The past few years have witnessed a spate of legislative activism drafted to safeguard the beliefs and practices of (predominately conservative) Christians. Since the Supreme Court ruling in Obergefell v. Hodges, several Christians have protested being asked to provide goods or services for same-sex marriages. State governments have been quick to pass laws intended to address their concerns. Indiana, for example, introduced the Indiana Religious Freedom Restoration Act, which protects any citizen or corporation’s right to refuse providing goods or services if doing so would violate their conscience. (Many other states have followed suit.) While such ardent defense of religious freedom is generally reserved for Christians, cultural concern extends, to a lesser degree, to practitioners of the other Abrahamic faiths. Most people are justifiably horrified when a swastika is painted on the walls of a synagogue or when arsonists attack a mosque. Perhaps because these forms of worship are more readily recognizable to a majority-Christian country, their desecration meets with vociferous opposition. Unfortunately, the same cannot be said regarding indigenous religion.
Disregard for the Faithful
On Thanksgiving, a group of police stationed themselves on top of a large hill overlooking the camp. This particular hill is recognized by the Sioux as an ancestral burial ground. For people whose prayers almost always invoke the spirits of their ancestors, the spiritual anguish of watching militarized police vehicles park on top of their forbearers graves must have been unimaginable. A large group subsequently went to confront the police. In the video below, you can hear people pleading, “Remove yourself from the graves of our ancestors…We are here with love. We are here with peace. We are here with respect.” These supplications met with steely disregard, and the next day police laid razor wire around and on top of the burial mound.
Imagine for a moment that citizens citizens of a Christian town were engaged in peaceful protest, and in response police officers surrounded their church with razor wire so that no one in the town could congregate there. There would be widespread outrage! Instead, this was treated by media as just another day in the DAPL standoff.
Indeed, this disregard for indigenous religious concerns is endemic to the conflict. The tribe’s legal complaint repeatedly cites religious objections to the pipeline’s construction. The DAPL, the document says, would “destroy sites of great historic, religious, and cultural significance.” The tribe also expresses that it is, “greatly concerned with the possibility of oil spills and leaks from the pipeline should it be constructed and operated, particularly into waters that are of considerable economic, religious, and cultural importance to the Tribe,” adding that, “the religious significance of these waters cannot be overstated.” Whereas elsewhere (bakeries in Indiana, to name one example) Christians’ religious convictions are deemed inviolable, here indigenous faith is treated as less important than the financial gains of oil extraction.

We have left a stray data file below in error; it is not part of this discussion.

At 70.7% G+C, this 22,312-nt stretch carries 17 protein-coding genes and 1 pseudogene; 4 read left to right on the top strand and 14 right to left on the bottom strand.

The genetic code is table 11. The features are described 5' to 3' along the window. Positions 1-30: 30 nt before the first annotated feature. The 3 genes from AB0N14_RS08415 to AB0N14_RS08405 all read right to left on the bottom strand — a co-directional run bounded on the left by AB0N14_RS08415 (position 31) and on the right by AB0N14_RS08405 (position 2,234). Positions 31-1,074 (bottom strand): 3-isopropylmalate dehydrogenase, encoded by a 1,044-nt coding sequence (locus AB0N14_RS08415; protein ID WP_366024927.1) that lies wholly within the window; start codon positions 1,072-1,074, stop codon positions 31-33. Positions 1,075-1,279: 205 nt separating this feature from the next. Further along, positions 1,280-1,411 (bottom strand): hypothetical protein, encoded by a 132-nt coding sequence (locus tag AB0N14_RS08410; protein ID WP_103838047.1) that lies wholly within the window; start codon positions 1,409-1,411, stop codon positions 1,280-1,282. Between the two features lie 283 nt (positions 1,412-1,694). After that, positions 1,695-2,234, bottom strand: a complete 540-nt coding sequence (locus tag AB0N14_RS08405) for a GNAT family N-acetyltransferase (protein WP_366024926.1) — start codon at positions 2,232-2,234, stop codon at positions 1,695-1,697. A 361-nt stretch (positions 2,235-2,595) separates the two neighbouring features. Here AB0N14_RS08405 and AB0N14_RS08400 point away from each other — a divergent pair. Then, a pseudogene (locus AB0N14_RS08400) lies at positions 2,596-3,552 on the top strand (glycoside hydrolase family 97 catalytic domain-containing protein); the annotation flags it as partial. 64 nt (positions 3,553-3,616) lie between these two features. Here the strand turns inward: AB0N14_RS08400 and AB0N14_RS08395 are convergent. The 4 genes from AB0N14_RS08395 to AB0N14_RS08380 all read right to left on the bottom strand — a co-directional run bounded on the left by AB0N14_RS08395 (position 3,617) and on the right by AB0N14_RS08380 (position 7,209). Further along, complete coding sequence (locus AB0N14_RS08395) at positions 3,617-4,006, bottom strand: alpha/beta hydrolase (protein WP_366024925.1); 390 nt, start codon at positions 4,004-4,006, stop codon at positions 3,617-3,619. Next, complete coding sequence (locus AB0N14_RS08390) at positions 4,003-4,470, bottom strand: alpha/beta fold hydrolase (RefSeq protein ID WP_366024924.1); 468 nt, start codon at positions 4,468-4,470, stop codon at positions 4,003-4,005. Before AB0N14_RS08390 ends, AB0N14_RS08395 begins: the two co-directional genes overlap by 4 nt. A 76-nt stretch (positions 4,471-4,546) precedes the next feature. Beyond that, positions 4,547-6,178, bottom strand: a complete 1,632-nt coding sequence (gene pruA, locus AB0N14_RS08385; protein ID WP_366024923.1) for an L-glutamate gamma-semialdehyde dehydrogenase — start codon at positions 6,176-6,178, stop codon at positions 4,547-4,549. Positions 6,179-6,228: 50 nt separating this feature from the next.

Imagine for a moment that citizens citizens of a Christian town were engaged in peaceful protest, and in response police officers surrounded their church with razor wire so that no one in the town could congregate there.
Disregard for indigenous religion is nothing new. Colonists largely viewed Native Americans as pagan, potential Christian converts at best and savages at worst. In 1728, tobacco farmer William Byrd voiced this paternalism, gravely writing of his intentions for, “converting these poor infidels and reclaiming them from their barbarity.” The subsequent history of genocide, removal, and persecution was made possible, in part, because indigenous people were portrayed as godless heathens: Andrew Jackson said, in defense of removing the Southern tribes, that they have neither, “the moral habits, nor the desire of improvement which are essential to any favorable change in their condition.” In the late 19th and early 20th centuries, boarding schools were established that removed indigenous children from their homes, sometimes forcibly, in an attempt to westernize them. The schools often featured religious instruction—some were even run by missionaries—and students were subject to discipline for practicing traditional religious customs. Construction of the DAPL is but the latest iteration of disregard for indigenous faith.